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Dutch Masterpieces at the Met From October 16

The Metropolitan Museum of Art
The Metropolitan Museum of Art, 1000 5th Ave, New York, NY 10028, USA

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 "In Praise of Painting: Dutch Masterpieces at The Met" will feature all of the major works by Dutch Old Masters such as Johannes Vermeer, Aelbert Cuyp, Margareta Haverman, Rembrandt van Rijn, and much more. "In Praise of Painting is on view at the Metropolitan Museum of Art in New York City from October 16, 2018 until October 2020.

Frans Hals (Dutch, Antwerp 1582/83–1666 Haarlem)."Merrymakers at Shrovetide," ca. 1616–17. Oil on canvas. 51 3/4 x 39 1/4 in. (131.4 x 99.7 cm). © The Metropolitan Museum of Art. Bequest of Benjamin Altman, 1913 (14.40.605) 

  

Dutch paintings of the 17th century—the Golden Age of Rembrandt, Hals, and Vermeer—have been a highlight of The Metropolitan Museum of Art’s collection since the Museum’s founding purchase in 1871. Opening October 16, the exhibition "In Praise of Painting: Dutch Masterpieces at The Met" will bring together some of the Museum’s greatest paintings to present this remarkable chapter of art history in a new light.

Jacob van Ruisdael (Dutch, Haarlem 1628/29–1682 Amsterdam). "Wheat Fields," ca. 1670. Oil on canvas, 39 3/8 x 51 1/4 in. (100 x 130.2 cm). © The Metropolitan Museum of Art, New York, Bequest of Benjamin Altman, 1913 (14.40.623)

 

Through roughly 65 works organized thematically, the exhibition will orient visitors to key issues in 17th-century Dutch culture—from debates about religion and conspicuous consumption to painters’ fascination with the domestic lives of women.

Jan Steen (Dutch, Leiden 1626–1679 Leiden). "The Dissolute Household," ca. 1663–64. Oil on canvas, 42 1/2 x 35 1/2 in. (108 x 90.2 cm). © The Metropolitan Museum of Art, New York, The Jack and Belle Linsky Collection, 1982 (1982.60.31)

 

The exhibition will provide a fresh perspective on the canon and parameters of the Dutch Golden Age by uniting paintings from The Met’s Benjamin Altman, Robert Lehman, and Jack and Belle Linsky bequests. Works typically displayed separately in the Museum’s galleries—such as Rembrandt’s Gerard de Lairesse and Lairesse’s own Apollo and Aurora—will be presented side by side, producing a visually compelling narrative about the tensions between realism and idealism during this period.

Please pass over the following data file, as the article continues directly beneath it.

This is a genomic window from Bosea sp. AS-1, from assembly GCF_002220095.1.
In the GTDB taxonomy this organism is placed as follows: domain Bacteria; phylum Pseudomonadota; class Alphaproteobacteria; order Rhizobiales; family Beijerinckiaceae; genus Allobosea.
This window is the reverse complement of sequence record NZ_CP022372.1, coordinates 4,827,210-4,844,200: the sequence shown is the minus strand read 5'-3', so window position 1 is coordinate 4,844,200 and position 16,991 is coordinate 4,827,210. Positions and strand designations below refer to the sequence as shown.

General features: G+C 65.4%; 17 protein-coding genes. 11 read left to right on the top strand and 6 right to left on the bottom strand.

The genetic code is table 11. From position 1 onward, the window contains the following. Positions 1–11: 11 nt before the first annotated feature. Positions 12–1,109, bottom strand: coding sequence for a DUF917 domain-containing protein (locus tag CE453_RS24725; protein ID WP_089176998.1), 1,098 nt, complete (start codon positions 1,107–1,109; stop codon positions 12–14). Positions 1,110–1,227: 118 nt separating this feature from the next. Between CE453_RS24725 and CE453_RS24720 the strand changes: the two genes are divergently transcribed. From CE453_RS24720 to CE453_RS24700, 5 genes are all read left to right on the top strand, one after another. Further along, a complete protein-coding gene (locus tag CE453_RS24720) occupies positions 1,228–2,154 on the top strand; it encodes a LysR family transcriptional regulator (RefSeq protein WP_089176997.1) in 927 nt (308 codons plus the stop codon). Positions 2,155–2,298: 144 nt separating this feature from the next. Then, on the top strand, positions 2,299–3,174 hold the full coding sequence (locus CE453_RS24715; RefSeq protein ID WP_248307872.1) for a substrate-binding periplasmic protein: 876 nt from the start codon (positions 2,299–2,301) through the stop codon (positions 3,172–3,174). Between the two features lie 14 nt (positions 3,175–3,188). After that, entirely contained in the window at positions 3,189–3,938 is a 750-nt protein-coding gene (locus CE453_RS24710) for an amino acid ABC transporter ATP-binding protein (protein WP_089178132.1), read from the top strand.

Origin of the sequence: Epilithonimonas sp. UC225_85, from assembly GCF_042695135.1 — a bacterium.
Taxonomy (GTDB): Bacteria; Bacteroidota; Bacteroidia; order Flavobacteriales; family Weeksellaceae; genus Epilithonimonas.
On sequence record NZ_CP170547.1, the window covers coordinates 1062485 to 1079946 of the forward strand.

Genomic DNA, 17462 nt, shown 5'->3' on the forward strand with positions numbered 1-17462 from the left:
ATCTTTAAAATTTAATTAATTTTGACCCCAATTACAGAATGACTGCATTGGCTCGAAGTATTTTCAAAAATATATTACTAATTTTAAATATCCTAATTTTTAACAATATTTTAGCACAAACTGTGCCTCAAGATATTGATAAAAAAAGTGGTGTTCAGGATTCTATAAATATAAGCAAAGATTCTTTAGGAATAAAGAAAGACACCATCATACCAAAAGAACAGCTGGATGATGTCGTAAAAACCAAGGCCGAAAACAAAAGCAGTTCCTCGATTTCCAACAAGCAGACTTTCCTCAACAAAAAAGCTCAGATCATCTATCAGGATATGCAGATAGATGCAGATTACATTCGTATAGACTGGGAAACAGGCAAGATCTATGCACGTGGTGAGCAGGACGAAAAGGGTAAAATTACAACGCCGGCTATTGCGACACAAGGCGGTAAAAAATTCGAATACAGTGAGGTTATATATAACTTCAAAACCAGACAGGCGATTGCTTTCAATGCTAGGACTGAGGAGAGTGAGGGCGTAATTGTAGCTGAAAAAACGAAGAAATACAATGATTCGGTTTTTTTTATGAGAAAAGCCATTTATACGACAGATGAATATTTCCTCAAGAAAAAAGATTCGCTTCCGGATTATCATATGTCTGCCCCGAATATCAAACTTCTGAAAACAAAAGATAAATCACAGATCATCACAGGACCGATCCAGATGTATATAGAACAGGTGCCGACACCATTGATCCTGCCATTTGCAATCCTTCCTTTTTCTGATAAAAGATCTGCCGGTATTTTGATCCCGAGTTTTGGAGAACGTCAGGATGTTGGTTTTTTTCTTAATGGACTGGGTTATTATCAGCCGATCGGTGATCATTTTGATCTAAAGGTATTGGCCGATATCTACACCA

Emanuel de Witte (Dutch, Alkmaar ca. 1616–1692 Amsterdam). "Interior of the Oude Kerk, Delft," probably 1650. Oil on wood. 19 x 13 5/8 in. (48.3 x 34.6 cm).

© The Metropolitan Museum of Art, New York. Purchase, Lila Acheson Wallace, Virgilia and Walter C. Klein, The Walter C. Klein Foundation, Edwin Weisl Jr., and Frank E. Richardson Gifts, and Bequest of Theodore Rousseau and Gift of Lincoln Kirstein, by exchange, 2001 (2001.403)

 

The presentation will also offer an opportunity to display recently conserved and rarely exhibited works, including Margareta Haverman’s A Vase of Flowers—one of only two known paintings by the artist and the only painting by an early modern Dutch woman in the Museum’s collection. The exceptional quality of Rembrandt’s late self-portrait will be even more evident following the removal of a synthetic varnish dating to the mid-20th century.

Rembrandt (Rembrandt van Rijn) (Dutch, Leiden 1606–1669 Amsterdam). "Self-Portrait," 1660. Oil on canvas. 31 5/8 x 26 1/2 in. (80.3 x 67.3 cm). © The Metropolitan Museum of Art, New York. Bequest of Benjamin Altman, 1913 (14.40.618)

  

The title of the exhibition comes from one of the period’s major works of art theory, Philips Angel’s The Praise of Painting (1642), a pioneering defense of realism in art. A dedicated reading space will allow exhibition visitors to peruse literature about The Met’s Dutch paintings collection, including the comprehensive two-volume catalogue by the late Walter Liedtke.

Aelbert Cuyp (Dutch, Dordrecht 1620–1691 Dordrecht). "Young Herdsmen with Cows," ca. 1655–60. Oil on canvas. 44 1/8 x 52 1/8 in. (112.1 x 132.4 cm). © The Metropolitan Museum of Art, New York. Bequest of Benjamin Altman, 1913 (14.40.616)

 

 "In Praise of Painting: Dutch Masterpieces at The Met" and "Celebrating Tintoretto: Portrait Paintings and Studio Drawings" will be on view concurrently in The Robert Lehman Wing from October 16, 2018 until October 2020.

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